When I moved to the US two years ago to continue my education, I would call my mom while grocery shopping and say: “I’m going home” as well. When I heard myself say that for the first time, I was shocked. How was it this easy for me to replace the “home” I have known all my life with a tiny apartment I am not yet familiar with? How is my home, all of a sudden, thousands of miles away from the one I have always known? I would later discover, when I started traveling more often, that even my tiny apartment is not my “new home.” After a long day in a new place I would say: “I’m going home,” meaning I am going to the hotel room. I started questioning—is it this easy? Is the hotel room my home now?

It did not take me long to discover that home is not one place. It is not a place to begin with—it was never a place for me. When I started asking friends and loved ones, “what is home to you?” they all had different answers as well. Some said it is a place, others family, or a person, others food, a moment, or a memory.

As I was registering all those new definitions, I also started thinking of all the people around the world who were forced to create a new meaning of home. War and violence have led so many populations to hunger, death, displacement, and loss. According to the UNHCR US, 108.4 million people worldwide are forcibly displaced by the end of 2022. It is astonishing how we as humans are expected, within the urgent need of survival from violence and persecution, to have the immediate response to finding a new home.

I still say “I’m going home” wherever I am in the world today. It took me two years of listening to people’s stories to learn that home is a fragile yet a fluid concept. It can break easily and abruptly. However, with this loss comes the hope of creating new meaning(s) of home. For me, home resides in finding new meanings of home every day. As an English grad student, I focus on novels that define new meanings of home and find home in that. In my conversations with people, I find home in learning their stories and knowing how they found home too.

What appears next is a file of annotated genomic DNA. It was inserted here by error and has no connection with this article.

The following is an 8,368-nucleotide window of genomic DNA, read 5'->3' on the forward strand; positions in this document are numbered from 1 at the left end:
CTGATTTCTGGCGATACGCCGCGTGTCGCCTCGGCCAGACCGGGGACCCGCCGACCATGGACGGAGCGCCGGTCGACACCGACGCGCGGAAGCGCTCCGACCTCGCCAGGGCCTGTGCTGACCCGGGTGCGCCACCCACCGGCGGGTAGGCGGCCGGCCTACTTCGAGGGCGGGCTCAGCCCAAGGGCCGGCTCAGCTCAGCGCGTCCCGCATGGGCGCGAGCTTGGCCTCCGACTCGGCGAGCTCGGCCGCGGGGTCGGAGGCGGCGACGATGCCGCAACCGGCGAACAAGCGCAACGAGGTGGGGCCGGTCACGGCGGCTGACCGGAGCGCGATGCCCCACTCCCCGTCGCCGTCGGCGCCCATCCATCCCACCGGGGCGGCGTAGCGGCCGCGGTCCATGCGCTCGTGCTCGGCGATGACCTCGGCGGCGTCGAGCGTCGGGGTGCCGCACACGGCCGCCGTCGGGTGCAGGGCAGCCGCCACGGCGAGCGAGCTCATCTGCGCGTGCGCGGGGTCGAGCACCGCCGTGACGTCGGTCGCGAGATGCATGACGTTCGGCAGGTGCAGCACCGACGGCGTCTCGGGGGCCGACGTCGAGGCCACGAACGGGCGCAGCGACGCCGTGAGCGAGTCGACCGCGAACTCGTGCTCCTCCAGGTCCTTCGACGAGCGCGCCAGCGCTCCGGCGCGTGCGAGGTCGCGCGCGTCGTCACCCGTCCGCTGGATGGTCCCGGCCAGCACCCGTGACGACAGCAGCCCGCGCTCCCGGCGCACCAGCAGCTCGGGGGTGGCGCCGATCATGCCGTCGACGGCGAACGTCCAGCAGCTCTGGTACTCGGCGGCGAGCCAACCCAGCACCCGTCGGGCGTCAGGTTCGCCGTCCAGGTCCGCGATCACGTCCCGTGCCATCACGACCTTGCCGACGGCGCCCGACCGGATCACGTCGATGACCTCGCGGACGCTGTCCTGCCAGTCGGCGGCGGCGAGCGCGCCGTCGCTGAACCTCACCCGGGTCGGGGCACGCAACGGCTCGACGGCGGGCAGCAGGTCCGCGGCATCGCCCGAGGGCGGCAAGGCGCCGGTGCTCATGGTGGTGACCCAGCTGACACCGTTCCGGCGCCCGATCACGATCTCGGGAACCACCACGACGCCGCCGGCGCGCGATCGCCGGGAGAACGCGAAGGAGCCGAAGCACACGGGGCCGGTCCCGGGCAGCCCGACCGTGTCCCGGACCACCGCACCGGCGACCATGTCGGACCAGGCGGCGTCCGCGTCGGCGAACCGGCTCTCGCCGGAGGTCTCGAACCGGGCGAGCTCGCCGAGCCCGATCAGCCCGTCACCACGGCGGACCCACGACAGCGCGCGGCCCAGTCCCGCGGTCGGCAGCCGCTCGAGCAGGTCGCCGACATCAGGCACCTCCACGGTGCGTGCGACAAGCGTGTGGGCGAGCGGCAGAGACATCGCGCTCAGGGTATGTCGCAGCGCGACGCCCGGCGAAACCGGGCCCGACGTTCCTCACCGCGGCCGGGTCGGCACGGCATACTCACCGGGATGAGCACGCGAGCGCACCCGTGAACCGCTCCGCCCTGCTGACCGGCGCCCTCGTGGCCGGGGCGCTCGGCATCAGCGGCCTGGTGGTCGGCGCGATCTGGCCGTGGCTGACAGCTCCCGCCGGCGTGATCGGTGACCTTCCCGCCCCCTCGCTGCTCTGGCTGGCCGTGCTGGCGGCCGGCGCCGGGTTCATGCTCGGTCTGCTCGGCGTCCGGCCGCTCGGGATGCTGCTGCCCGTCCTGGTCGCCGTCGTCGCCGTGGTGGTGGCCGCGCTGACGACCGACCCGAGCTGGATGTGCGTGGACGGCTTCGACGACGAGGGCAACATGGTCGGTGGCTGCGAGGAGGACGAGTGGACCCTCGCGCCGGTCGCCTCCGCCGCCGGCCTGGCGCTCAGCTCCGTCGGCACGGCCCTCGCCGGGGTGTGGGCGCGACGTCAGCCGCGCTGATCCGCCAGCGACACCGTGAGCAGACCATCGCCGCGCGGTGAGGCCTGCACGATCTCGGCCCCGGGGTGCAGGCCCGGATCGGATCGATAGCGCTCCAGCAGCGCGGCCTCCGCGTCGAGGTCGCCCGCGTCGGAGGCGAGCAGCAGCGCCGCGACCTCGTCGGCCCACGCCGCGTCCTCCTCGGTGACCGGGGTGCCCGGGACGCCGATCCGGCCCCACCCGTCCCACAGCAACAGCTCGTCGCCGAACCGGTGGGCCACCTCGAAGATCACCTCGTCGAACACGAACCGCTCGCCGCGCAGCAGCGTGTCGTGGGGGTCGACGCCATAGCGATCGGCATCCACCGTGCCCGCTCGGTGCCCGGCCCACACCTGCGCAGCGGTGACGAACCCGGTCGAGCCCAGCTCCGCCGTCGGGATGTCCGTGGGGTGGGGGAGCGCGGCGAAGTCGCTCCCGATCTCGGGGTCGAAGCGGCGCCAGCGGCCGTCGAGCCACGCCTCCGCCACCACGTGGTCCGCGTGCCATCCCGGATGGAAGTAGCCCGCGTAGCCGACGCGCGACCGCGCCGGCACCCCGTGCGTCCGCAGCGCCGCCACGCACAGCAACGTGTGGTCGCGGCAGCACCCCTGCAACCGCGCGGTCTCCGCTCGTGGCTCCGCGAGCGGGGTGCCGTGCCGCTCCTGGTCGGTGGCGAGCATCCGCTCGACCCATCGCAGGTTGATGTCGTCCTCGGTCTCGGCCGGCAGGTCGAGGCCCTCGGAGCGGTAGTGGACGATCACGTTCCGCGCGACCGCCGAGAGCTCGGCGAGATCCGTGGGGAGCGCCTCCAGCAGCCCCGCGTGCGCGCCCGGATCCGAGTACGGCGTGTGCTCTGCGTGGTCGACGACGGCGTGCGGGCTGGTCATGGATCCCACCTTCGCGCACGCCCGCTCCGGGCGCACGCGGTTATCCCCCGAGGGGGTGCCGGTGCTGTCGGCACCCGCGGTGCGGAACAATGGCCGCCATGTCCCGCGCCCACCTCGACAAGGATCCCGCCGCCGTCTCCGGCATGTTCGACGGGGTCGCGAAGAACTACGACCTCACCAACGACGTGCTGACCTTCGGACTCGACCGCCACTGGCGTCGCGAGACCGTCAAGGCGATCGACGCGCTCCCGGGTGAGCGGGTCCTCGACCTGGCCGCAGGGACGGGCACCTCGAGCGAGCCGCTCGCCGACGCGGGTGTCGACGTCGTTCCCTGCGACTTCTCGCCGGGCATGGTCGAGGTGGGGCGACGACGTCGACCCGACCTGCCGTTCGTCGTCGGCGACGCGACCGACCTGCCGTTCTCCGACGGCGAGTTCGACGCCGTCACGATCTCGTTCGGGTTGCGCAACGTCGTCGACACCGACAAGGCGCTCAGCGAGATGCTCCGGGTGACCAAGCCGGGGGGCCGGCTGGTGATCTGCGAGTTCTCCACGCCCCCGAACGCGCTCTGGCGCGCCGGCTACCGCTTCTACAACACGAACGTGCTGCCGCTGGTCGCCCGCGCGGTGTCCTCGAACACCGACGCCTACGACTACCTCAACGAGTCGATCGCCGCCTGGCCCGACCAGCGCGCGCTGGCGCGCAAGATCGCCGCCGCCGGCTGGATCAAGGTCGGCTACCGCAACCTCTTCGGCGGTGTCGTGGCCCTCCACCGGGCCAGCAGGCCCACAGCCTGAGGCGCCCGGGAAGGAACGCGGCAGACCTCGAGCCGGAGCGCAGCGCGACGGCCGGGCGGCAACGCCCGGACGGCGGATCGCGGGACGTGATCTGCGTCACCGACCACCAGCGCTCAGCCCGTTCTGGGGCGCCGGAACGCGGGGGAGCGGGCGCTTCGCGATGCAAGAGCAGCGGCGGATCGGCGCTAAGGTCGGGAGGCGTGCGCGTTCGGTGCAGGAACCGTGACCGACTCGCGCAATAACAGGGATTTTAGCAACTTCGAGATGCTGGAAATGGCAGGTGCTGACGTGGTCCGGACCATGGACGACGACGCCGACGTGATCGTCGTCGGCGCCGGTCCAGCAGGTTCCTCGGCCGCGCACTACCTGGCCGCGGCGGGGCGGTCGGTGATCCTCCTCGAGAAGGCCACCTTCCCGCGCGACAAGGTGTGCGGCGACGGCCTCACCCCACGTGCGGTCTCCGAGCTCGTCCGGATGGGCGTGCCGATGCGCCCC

The stories I am about to share with you are about people who lost, found, or are still looking for the definition of home. In each of these stories, home means something different, even if many of the circumstances are similar. Each of the stories will be about women who were either forced to leave their home or who inherited the loss of home from generations before theirs. For each of these women, home becomes a unique experience, and many of the stories I am about to share have taught me something about what I think is home too.

In the following stories, home is family around the table, home is memory passed through generations, home is a remedy in times of distress, home is a couch, and home is ambition. I invite you to have an open heart and to listen closely to the stories that are about to be told, to negotiate your own meanings of home based on what you have learned, and to pray for each of these women to find the true meaning of home in the Lord, and to believe that our permanent home is not in this world, but with Him in eternity.

Think of the upcoming stories on Capturing Grace  as a rewriting of the “home” entry in the dictionary. The entries are endless, every definition is unique in its own way. I also invite you to write your own definition of the word: what is home to you?


Ellie Everett